If you've read anything I've written about music for this blog, you know that I absolutely adore Florence + the Machine. I've seen them perform live twice, and after the first performance, I was ready to drop out of college and start some kind of religion that held Florence Welch as a deity. She is clearly some kind of bayou/fairy queen (I swear"¦at the second performance of hers I was lucky enough to attend, I discovered that she controls the weather. True story). While I figured that the sophomore outing would be something I appreciated, I was slightly apprehensive: with a debut like Lungs, how can you make a second album that's better? Ceremonials is a completely different animal, which is something I always respect about artists. Somehow, Florence manages to maintain the sound that made her first album such an amazing showing, while experimenting and advancing the band's music to a point that is new and intriguing. The entire album is a modernist novel stretched over fifteen tracks (twenty, if you got the deluxe version"¦which I highly recommend), a tale of sin and water and the constant question of redemption. Ceremonials deviates slightly from Lungs' sternum bruising percussion, adding many electronic elements that I would typically dislike, if not for the impeccable restraint Florence shows in adding them, and the sheer power of her voice (also, the harp. Who in modern music is using a harp to such great effect? Abso-fucking-lutely no one, that's who). Those vocals are not getting hidden by anything, ever. Ceremonials also utilizes some strange, chant-like choruses and accompaniments, playing up the overall themes of sin, sacrifice, and rebirth that makes me revisit my original thoughts on a Florence-centered religion (I mean, she's writing hymns). This album just gets better and better with each relisten, as you pick apart the poetry of the lyrics and dissect each textured level of instrumentation, so much so that I still find myself listening to it regularly, even after months.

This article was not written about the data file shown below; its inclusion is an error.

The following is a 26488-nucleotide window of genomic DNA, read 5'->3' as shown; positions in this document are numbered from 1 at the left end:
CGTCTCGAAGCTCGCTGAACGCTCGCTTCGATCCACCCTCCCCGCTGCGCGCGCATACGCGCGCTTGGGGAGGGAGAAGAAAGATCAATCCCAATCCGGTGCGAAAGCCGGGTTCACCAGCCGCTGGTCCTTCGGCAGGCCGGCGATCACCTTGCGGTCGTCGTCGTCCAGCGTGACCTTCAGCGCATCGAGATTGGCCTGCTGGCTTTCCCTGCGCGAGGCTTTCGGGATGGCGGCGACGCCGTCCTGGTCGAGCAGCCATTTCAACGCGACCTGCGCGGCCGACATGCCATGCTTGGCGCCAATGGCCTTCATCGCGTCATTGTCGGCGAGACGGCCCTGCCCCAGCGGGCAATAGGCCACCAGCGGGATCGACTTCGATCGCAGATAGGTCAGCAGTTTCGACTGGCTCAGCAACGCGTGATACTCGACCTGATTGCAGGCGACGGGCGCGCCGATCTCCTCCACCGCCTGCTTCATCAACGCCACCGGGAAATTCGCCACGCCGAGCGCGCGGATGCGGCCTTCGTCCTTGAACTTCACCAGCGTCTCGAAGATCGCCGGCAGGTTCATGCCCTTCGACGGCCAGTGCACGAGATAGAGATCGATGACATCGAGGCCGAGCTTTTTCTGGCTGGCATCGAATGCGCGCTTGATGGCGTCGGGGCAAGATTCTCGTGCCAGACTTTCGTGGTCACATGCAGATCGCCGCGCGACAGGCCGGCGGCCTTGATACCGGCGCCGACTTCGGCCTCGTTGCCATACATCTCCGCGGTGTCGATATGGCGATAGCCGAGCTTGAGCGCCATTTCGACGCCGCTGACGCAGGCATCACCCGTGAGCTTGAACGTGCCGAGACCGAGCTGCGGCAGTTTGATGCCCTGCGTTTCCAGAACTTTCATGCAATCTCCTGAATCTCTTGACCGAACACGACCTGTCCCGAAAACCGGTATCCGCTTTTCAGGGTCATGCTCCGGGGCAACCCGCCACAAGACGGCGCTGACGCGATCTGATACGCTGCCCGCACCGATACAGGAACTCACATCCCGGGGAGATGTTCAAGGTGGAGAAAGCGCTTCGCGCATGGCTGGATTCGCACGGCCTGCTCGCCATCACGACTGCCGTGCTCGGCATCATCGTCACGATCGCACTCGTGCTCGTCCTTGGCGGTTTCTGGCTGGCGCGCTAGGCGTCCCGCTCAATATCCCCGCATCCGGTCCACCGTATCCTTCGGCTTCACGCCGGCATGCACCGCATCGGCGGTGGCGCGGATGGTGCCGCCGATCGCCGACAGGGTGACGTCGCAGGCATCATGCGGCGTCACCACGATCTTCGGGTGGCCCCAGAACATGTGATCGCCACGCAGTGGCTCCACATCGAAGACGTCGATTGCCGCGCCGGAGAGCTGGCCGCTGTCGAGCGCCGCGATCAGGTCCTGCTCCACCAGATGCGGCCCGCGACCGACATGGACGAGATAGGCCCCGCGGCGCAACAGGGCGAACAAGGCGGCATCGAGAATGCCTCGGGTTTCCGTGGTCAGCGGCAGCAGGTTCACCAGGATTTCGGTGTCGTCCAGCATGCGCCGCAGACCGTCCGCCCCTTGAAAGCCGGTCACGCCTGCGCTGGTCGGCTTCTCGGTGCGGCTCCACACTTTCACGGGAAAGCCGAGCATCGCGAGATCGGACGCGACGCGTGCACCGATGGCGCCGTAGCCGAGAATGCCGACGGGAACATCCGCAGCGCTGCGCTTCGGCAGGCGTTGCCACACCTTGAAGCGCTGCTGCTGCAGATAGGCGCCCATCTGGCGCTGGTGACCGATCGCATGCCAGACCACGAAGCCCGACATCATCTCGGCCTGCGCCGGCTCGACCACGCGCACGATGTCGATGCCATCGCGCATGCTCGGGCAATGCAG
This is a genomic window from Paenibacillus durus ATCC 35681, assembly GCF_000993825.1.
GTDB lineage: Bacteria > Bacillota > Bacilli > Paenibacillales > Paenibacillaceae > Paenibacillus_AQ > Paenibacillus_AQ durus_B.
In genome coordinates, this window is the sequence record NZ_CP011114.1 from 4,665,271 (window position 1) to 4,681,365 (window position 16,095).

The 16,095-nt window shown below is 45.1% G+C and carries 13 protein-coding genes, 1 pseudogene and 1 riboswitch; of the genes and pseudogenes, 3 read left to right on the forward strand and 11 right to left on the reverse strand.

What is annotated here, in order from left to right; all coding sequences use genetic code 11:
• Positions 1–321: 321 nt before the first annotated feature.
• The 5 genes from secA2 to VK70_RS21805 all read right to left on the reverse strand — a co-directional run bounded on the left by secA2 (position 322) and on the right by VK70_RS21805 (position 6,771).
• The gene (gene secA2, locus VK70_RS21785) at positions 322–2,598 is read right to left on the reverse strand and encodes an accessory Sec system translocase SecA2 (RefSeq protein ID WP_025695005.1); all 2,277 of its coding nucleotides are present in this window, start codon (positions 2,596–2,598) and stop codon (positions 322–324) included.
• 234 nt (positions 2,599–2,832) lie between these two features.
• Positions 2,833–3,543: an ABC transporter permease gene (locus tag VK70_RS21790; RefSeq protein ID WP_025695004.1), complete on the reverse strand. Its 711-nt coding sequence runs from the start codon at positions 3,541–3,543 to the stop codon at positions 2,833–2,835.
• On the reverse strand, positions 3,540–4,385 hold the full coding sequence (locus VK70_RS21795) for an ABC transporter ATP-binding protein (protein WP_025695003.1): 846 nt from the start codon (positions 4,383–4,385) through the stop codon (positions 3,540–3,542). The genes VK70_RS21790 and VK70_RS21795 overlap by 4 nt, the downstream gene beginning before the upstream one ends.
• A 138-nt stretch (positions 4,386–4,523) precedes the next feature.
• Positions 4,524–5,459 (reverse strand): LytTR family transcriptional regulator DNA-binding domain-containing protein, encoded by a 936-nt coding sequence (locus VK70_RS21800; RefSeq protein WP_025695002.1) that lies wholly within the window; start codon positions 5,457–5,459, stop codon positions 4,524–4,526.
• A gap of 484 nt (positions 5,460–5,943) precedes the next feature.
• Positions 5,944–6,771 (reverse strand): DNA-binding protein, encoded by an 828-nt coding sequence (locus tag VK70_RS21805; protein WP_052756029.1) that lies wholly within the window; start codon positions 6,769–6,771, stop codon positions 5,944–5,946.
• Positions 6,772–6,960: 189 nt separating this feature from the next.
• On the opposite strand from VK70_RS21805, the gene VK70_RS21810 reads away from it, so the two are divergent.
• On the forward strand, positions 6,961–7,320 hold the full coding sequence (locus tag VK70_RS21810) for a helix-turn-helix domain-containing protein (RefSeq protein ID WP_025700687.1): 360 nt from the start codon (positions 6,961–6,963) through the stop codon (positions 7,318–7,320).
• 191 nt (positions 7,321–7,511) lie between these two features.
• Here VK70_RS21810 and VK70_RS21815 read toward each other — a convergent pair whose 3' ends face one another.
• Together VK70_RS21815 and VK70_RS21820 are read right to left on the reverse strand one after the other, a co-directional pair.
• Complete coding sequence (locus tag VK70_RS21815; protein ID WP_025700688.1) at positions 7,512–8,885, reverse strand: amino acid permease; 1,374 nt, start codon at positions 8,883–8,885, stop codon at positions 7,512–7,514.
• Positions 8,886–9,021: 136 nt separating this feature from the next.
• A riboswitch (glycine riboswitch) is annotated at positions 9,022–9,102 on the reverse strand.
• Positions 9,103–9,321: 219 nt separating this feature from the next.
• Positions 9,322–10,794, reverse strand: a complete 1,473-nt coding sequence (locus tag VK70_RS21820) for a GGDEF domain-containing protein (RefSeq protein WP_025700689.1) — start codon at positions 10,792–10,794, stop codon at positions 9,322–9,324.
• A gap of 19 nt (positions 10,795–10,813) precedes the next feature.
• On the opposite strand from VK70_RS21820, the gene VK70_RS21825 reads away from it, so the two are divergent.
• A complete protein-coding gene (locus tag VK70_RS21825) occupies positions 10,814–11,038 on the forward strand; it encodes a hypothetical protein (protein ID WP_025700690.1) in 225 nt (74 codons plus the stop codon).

1. Adele, 21